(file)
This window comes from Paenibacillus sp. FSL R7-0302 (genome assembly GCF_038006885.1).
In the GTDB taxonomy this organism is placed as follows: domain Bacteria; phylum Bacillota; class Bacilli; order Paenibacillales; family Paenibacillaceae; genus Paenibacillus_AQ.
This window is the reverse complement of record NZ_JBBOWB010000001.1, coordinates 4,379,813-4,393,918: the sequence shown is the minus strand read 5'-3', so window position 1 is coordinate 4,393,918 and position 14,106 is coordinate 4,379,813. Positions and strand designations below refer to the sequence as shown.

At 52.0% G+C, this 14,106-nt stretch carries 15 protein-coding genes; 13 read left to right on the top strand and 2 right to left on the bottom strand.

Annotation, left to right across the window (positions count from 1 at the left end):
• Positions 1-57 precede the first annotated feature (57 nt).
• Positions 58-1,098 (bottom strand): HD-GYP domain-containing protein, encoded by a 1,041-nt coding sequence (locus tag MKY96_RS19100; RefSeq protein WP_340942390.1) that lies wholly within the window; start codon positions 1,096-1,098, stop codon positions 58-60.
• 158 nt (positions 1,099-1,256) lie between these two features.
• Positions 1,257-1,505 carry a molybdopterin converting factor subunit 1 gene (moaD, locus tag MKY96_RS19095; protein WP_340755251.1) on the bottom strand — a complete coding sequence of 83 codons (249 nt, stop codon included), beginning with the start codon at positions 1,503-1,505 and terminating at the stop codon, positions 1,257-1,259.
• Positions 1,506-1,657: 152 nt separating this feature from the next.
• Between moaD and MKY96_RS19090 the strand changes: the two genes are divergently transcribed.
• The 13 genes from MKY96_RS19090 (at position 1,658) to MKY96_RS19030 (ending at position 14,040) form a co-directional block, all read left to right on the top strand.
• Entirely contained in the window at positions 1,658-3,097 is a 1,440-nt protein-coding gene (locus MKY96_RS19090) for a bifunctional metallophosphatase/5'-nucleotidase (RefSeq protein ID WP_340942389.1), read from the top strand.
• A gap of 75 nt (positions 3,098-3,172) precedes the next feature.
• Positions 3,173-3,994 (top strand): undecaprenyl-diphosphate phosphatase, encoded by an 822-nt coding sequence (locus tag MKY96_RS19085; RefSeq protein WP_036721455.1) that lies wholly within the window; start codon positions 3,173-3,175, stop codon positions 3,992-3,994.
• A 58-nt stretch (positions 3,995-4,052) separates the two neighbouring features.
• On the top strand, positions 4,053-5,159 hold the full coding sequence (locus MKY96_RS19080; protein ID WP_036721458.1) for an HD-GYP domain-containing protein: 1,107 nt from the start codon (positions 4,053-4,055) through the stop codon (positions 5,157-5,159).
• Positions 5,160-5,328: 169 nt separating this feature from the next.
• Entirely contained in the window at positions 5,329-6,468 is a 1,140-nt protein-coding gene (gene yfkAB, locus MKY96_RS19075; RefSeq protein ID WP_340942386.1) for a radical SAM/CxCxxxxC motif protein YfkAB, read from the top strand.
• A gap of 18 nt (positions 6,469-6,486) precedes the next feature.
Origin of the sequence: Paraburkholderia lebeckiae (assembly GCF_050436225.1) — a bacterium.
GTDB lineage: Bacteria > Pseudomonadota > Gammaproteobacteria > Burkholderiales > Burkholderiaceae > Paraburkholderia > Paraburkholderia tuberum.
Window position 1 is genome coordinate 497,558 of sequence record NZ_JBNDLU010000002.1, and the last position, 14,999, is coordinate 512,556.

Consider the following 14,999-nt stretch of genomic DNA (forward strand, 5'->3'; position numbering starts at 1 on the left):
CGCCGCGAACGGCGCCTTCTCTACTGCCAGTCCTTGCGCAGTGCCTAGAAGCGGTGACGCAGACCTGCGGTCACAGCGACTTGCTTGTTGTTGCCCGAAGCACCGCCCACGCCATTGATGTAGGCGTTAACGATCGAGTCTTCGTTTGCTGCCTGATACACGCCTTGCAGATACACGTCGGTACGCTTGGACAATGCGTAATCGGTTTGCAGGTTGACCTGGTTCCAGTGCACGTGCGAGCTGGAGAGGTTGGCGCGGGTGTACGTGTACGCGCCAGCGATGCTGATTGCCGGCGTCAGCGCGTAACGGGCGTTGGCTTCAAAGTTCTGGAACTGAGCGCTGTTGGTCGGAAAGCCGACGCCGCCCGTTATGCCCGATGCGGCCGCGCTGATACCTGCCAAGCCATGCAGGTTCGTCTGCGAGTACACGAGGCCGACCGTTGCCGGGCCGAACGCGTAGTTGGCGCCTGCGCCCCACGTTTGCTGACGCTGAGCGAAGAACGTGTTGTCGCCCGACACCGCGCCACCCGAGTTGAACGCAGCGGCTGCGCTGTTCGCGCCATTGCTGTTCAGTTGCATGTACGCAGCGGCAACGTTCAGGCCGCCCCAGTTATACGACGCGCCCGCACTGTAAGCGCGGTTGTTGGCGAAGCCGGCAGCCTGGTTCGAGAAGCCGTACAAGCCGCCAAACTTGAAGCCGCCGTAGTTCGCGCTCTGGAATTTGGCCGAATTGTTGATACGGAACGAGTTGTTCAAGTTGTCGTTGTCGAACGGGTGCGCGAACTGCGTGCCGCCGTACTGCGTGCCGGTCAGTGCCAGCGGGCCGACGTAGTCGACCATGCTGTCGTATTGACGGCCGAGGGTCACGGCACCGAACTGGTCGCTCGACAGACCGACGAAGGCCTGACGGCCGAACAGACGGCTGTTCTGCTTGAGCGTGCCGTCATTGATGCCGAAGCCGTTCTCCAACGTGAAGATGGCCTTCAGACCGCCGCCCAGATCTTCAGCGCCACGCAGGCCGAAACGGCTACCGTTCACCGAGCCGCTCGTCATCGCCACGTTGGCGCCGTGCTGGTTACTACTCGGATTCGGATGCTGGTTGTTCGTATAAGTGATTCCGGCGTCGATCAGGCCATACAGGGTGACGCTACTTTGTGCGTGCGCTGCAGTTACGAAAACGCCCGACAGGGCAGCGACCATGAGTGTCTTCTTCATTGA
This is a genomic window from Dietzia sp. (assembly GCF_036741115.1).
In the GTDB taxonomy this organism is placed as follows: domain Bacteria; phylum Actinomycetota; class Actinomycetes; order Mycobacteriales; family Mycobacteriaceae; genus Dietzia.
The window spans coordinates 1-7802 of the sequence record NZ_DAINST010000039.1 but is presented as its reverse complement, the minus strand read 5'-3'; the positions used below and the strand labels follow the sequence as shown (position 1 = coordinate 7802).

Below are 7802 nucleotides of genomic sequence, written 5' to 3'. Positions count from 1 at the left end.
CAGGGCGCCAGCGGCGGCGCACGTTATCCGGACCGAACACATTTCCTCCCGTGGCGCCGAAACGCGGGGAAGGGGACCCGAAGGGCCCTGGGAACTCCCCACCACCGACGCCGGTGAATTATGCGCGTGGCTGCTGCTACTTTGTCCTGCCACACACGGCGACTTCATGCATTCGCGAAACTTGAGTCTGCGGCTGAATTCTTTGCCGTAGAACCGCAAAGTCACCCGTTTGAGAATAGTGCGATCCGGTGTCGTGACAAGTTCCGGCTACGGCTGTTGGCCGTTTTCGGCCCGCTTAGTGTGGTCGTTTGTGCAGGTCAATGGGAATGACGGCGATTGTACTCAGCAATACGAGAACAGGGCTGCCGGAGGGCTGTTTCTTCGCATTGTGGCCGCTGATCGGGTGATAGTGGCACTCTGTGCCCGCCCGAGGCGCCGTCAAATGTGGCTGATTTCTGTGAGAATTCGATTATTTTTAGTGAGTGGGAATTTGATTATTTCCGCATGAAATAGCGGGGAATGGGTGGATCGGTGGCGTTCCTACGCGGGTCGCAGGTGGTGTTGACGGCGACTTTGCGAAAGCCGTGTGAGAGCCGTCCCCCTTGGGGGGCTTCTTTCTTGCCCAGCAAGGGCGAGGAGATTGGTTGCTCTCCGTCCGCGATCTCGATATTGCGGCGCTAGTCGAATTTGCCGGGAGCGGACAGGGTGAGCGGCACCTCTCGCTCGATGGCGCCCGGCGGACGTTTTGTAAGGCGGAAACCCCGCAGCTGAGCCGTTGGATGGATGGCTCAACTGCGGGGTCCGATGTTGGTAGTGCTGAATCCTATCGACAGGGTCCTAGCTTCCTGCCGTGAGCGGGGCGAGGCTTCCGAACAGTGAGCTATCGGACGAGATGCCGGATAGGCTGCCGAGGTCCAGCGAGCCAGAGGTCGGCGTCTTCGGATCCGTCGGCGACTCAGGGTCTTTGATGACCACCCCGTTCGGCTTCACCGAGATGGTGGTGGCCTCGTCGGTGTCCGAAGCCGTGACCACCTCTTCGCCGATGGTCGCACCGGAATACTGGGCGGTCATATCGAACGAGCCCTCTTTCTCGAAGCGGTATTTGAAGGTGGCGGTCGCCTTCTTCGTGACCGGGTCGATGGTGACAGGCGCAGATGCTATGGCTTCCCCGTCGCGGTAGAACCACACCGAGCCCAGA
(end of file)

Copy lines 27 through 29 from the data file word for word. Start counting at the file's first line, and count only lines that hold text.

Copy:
In the GTDB taxonomy this organism is placed as follows: domain Bacteria; phylum Actinomycetota; class Actinomycetes; order Mycobacteriales; family Mycobacteriaceae; genus Dietzia.
The window spans coordinates 1-7802 of the sequence record NZ_DAINST010000039.1 but is presented as its reverse complement, the minus strand read 5'-3'; the positions used below and the strand labels follow the sequence as shown (position 1 = coordinate 7802).

Below are 7802 nucleotides of genomic sequence, written 5' to 3'. Positions count from 1 at the left end.